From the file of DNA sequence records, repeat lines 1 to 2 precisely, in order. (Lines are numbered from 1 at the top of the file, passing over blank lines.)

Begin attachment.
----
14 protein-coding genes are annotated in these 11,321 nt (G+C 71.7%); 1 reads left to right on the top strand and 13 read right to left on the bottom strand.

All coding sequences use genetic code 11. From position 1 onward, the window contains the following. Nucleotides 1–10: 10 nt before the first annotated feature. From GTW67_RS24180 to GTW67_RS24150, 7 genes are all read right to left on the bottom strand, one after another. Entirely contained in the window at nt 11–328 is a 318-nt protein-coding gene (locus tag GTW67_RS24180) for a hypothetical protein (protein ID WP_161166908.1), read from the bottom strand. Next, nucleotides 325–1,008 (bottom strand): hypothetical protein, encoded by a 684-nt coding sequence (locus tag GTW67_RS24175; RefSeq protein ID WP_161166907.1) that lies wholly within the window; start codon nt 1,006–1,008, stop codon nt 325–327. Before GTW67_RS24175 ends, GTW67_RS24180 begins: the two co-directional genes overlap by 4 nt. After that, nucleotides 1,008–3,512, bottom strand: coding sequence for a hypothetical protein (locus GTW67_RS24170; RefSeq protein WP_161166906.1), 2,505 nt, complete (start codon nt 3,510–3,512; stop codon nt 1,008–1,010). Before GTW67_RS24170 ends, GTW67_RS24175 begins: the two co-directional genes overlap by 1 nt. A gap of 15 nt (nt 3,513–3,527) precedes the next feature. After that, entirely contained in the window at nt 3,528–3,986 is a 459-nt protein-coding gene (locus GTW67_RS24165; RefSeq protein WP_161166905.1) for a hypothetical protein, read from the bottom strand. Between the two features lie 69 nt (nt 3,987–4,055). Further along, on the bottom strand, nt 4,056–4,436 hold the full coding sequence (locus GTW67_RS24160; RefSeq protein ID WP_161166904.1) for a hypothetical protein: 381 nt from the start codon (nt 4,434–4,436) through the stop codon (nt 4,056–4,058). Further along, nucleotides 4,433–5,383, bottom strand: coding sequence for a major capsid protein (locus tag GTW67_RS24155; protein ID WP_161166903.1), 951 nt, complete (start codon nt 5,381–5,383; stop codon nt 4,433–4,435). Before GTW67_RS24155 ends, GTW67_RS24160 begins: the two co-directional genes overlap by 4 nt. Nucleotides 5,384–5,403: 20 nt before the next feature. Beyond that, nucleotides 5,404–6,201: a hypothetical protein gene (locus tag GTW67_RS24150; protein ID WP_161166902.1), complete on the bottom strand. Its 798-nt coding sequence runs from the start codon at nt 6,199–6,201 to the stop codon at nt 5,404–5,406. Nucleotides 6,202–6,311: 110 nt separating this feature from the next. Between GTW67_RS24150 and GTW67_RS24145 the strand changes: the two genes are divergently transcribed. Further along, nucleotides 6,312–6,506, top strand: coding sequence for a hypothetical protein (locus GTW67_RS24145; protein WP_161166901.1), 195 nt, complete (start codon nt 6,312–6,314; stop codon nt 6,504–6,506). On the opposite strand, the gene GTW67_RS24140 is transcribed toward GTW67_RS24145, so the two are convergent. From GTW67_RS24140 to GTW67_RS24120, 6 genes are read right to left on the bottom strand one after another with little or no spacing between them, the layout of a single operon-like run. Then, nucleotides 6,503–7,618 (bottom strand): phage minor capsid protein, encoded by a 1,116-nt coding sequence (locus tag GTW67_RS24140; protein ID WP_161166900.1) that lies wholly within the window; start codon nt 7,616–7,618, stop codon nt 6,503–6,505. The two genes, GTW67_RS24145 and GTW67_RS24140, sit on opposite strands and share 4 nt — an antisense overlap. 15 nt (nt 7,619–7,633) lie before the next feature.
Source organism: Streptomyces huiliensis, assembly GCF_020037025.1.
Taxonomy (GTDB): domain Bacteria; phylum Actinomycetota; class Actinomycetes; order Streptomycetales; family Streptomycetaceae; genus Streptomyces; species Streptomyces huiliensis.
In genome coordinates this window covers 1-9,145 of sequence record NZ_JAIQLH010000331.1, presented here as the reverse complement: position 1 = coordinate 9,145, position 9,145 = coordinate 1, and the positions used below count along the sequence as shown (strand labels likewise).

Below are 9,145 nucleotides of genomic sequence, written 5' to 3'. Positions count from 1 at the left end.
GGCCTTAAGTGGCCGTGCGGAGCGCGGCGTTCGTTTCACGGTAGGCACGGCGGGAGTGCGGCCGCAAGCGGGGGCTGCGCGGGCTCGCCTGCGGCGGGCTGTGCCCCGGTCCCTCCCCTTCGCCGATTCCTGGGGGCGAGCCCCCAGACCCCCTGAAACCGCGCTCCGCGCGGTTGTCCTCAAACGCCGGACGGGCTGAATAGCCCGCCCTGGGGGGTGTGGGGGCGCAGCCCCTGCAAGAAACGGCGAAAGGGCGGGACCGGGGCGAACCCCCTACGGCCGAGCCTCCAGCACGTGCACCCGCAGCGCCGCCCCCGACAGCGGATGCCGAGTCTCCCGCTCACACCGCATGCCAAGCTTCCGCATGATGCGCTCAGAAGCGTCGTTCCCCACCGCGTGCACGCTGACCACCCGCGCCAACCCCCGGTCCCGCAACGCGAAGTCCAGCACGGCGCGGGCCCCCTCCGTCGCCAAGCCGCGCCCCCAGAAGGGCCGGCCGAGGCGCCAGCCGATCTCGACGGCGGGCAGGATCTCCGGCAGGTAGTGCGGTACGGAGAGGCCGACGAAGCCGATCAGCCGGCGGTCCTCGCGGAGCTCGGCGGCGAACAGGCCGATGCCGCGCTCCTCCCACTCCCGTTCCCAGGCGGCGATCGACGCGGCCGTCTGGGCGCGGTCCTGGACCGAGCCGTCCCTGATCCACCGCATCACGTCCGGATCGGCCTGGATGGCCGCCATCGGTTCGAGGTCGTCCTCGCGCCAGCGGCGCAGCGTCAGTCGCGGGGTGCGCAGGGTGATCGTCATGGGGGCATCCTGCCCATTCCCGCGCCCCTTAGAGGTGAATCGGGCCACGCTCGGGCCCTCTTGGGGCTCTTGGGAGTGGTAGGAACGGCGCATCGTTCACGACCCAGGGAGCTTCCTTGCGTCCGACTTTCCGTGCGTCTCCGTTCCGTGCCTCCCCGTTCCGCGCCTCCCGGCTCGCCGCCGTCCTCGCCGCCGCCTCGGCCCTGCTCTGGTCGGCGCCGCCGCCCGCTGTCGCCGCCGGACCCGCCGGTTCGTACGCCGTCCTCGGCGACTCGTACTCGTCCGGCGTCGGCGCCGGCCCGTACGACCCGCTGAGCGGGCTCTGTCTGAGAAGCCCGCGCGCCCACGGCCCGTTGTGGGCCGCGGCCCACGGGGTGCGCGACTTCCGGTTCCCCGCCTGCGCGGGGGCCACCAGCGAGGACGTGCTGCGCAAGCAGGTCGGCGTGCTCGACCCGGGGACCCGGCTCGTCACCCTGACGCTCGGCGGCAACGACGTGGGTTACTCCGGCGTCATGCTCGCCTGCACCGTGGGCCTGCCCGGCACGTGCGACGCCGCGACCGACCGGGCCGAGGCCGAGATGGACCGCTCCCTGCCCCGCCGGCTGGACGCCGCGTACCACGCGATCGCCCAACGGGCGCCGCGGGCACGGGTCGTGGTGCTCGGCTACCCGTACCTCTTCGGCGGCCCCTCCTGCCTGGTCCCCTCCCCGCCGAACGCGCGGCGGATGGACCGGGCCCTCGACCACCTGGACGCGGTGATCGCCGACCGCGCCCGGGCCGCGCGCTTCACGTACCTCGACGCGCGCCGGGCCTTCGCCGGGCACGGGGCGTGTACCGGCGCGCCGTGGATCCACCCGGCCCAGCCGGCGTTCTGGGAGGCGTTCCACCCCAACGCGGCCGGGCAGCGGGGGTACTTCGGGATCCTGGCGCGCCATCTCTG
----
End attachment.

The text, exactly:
14 protein-coding genes are annotated in these 11,321 nt (G+C 71.7%); 1 reads left to right on the top strand and 13 read right to left on the bottom strand.

All coding sequences use genetic code 11. From position 1 onward, the window contains the following. Nucleotides 1–10: 10 nt before the first annotated feature. From GTW67_RS24180 to GTW67_RS24150, 7 genes are all read right to left on the bottom strand, one after another. Entirely contained in the window at nt 11–328 is a 318-nt protein-coding gene (locus tag GTW67_RS24180) for a hypothetical protein (protein ID WP_161166908.1), read from the bottom strand. Next, nucleotides 325–1,008 (bottom strand): hypothetical protein, encoded by a 684-nt coding sequence (locus tag GTW67_RS24175; RefSeq protein ID WP_161166907.1) that lies wholly within the window; start codon nt 1,006–1,008, stop codon nt 325–327. Before GTW67_RS24175 ends, GTW67_RS24180 begins: the two co-directional genes overlap by 4 nt. After that, nucleotides 1,008–3,512, bottom strand: coding sequence for a hypothetical protein (locus GTW67_RS24170; RefSeq protein WP_161166906.1), 2,505 nt, complete (start codon nt 3,510–3,512; stop codon nt 1,008–1,010). Before GTW67_RS24170 ends, GTW67_RS24175 begins: the two co-directional genes overlap by 1 nt. A gap of 15 nt (nt 3,513–3,527) precedes the next feature. After that, entirely contained in the window at nt 3,528–3,986 is a 459-nt protein-coding gene (locus GTW67_RS24165; RefSeq protein WP_161166905.1) for a hypothetical protein, read from the bottom strand. Between the two features lie 69 nt (nt 3,987–4,055). Further along, on the bottom strand, nt 4,056–4,436 hold the full coding sequence (locus GTW67_RS24160; RefSeq protein ID WP_161166904.1) for a hypothetical protein: 381 nt from the start codon (nt 4,434–4,436) through the stop codon (nt 4,056–4,058). Further along, nucleotides 4,433–5,383, bottom strand: coding sequence for a major capsid protein (locus tag GTW67_RS24155; protein ID WP_161166903.1), 951 nt, complete (start codon nt 5,381–5,383; stop codon nt 4,433–4,435). Before GTW67_RS24155 ends, GTW67_RS24160 begins: the two co-directional genes overlap by 4 nt. Nucleotides 5,384–5,403: 20 nt before the next feature. Beyond that, nucleotides 5,404–6,201: a hypothetical protein gene (locus tag GTW67_RS24150; protein ID WP_161166902.1), complete on the bottom strand. Its 798-nt coding sequence runs from the start codon at nt 6,199–6,201 to the stop codon at nt 5,404–5,406. Nucleotides 6,202–6,311: 110 nt separating this feature from the next. Between GTW67_RS24150 and GTW67_RS24145 the strand changes: the two genes are divergently transcribed. Further along, nucleotides 6,312–6,506, top strand: coding sequence for a hypothetical protein (locus GTW67_RS24145; protein WP_161166901.1), 195 nt, complete (start codon nt 6,312–6,314; stop codon nt 6,504–6,506). On the opposite strand, the gene GTW67_RS24140 is transcribed toward GTW67_RS24145, so the two are convergent. From GTW67_RS24140 to GTW67_RS24120, 6 genes are read right to left on the bottom strand one after another with little or no spacing between them, the layout of a single operon-like run. Then, nucleotides 6,503–7,618 (bottom strand): phage minor capsid protein, encoded by a 1,116-nt coding sequence (locus tag GTW67_RS24140; protein ID WP_161166900.1) that lies wholly within the window; start codon nt 7,616–7,618, stop codon nt 6,503–6,505. The two genes, GTW67_RS24145 and GTW67_RS24140, sit on opposite strands and share 4 nt — an antisense overlap. 15 nt (nt 7,619–7,633) lie before the next feature.